- SPALFORD UNCOVERED: Simply a locality. Very quiet and pretty with Buttons creek running through the area. Agriculturally active and at ... read story
- Bell Peak North Plane Crash 28January 1970: ... read story
- Birds of New South Wales - #2 - Urunga / Forster-Tuncurry: The next leg of our journey south took us from Cabarita Beach to Forster-Tuncurry. Along the way we stopped at ... read story
- Birds of New South Wales - #1 - Tweed Coast Region: We are heading south again and have almost completed our week's stay at Tamarind Sands Resort, Cabarita Beach, ... read story
- A day to remember: The rock dislodged; about the size of a square football, it cascaded down the hill. I ... read story
- Scotts Gully: The correct name of this particular Bimerah Outstation is Scotts Gully. Our family, the McGrath family, lived there ... read story
- Birds of Queensland - #4 - Noosa Region: Last year, whilst researching the internet for recommended birding sites on the Sunshine Coast, I came across a ... read story
- My Home: I live on one of the 2 properties that are classed as the Moppa Gold Fields. I have caught ... read story
Narrow the stories:
- click on a year
- click on a type of place
- City, Town or Village
- Forestry Reserve
- Lake or Dam
- Mountain or Hill
- Nature Conservation Reserve
- State or Territory
- River or Creek
- Reef or Fishing Spot
- Fish Attracting Device
- Suburb/Regional Area
- Weather Station
The Reinitz (Reinits) Pass (15 March 2012)
contributed by iandsmith
(contact iandsmith about this story | see more stories from iandsmith)
A DAY OF FUNGI
I had the script; there were warnings about lack of signage but explicit instructions as to where the walk went and how this area was a favourite haunt of rock climbers.
The lady at the National Parks office had recommended it which is why I was here. She told me to head down the Little Zig-Zag Track after Pulpit Rock. Like Bridal Veil Falls, there are two Pulpit Rocks in the Blue Mountains, hardly anyone has heard of this one.
At the early hour I started the mist had yet to rise and was spread across Kanimbla Valley, filling in the deepest holes. The pulpit at this rock is far more modest and you could almost envisage a prophet of some kind taking the high ground here in the 19th century as people gazed to the majesty beyond.
But I had other things to do and scrambled down the rocky road until I reached the sign indicating Reinits Pass, my chosen path for the day. Thereís a Bushrangerís Cave here as well and, though I took the short diversion, Iím not sure I actually found it; have to leave that for another time.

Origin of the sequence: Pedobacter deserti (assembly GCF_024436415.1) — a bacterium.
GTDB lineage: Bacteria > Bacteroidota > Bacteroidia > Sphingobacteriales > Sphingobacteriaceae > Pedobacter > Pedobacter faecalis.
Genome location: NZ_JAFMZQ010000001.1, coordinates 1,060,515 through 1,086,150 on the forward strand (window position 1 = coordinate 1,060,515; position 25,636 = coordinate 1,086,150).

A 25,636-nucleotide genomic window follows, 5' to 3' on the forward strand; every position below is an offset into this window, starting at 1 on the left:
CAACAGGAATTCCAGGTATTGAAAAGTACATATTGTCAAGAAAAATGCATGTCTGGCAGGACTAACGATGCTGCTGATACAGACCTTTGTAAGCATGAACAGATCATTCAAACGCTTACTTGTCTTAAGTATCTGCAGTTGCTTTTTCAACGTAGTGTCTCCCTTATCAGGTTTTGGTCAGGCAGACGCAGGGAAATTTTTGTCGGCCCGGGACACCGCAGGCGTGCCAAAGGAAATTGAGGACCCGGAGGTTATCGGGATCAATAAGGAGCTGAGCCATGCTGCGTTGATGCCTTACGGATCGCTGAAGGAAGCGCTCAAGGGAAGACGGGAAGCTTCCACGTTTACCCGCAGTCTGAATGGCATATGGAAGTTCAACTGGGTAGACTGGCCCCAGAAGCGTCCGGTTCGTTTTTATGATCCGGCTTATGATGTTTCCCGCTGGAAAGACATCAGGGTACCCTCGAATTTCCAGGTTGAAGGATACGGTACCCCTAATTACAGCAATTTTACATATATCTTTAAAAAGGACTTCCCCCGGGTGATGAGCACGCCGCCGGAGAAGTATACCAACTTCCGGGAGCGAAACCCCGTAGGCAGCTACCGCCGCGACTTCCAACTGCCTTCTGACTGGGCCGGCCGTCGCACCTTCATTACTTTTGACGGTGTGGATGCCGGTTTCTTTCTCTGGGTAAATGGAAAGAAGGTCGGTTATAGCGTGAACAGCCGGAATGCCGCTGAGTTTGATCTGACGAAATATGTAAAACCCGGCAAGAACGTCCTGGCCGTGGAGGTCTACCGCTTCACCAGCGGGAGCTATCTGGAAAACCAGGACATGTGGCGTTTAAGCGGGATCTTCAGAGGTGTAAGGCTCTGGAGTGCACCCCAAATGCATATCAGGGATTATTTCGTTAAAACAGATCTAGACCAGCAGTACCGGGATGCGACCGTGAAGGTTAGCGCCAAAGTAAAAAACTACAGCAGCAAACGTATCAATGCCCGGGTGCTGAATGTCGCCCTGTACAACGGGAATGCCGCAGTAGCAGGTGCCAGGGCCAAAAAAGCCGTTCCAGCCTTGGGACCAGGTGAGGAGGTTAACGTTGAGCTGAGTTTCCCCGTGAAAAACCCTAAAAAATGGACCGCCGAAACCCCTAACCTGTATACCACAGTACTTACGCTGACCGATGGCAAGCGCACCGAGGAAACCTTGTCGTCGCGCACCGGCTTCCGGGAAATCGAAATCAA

As I trudged on I started to notice fungus occasionally; then, when the trail deteriorated, becoming overgrown and difficult to follow at times, I saw even more fungi; yet none of them were the same species. They came in all shapes and sizes, from pinhead to fist size and came in a range of colours.
I was more focused on moving along though and when I reached Wilsonís Gully the gurgle of a stream distracted me and, on high, plunging over the cliff top, was a waterfall, one of two I was to encounter without names, for they are not of a permanent nature and this one could only be glimpsed through the trees.
Around here the trail defied its rating of ďeasyĒ. Frankly, it was steep, hard, at times washed away and, at other times, blocked by fallen trees. I can only imagine that a Mount Everest climber had given it that rating.
Along further I came to the base of the cliff and the second waterfall, tucked away 300 metres down a side track in a semi-circular section that it had eroded where plants clung tenuously to the vertical cliffs but a dead tree bespoke of harsher times in the mountains.
Here the trail was at times precipitous and the footing unsure; views over steep drops were not reassuring and the rain had used the track as a watercourse in places so it was far from easy and I had to stop on several occasions to gather my breath.
I moved into Wilsonís Glen (above Wilsonís Gully) and then started walking past impressive caves which I thought must be Ross Cave but no, it was even larger and closer to the houses which were about 400 metres further on. Soon I was out and walked back down the bitumen to my motorhome where all I could think about was having a sleep.
This story was uploaded into the Bonzle Digital Atlas of Australia entry for the City, Town or Village 'Mount Victoria'.
- add a story about Mount Victoria: click here to add a story about Mount Victoria
- info about Mount Victoria: click here for the Bonzle entry on Mount Victoria (open in new window)
- map of Mount Victoria: click here for the Bonzle map of Mount Victoria (open in new window)
- pictures of Mount Victoria: click here for pictures of Mount Victoria (open in new window)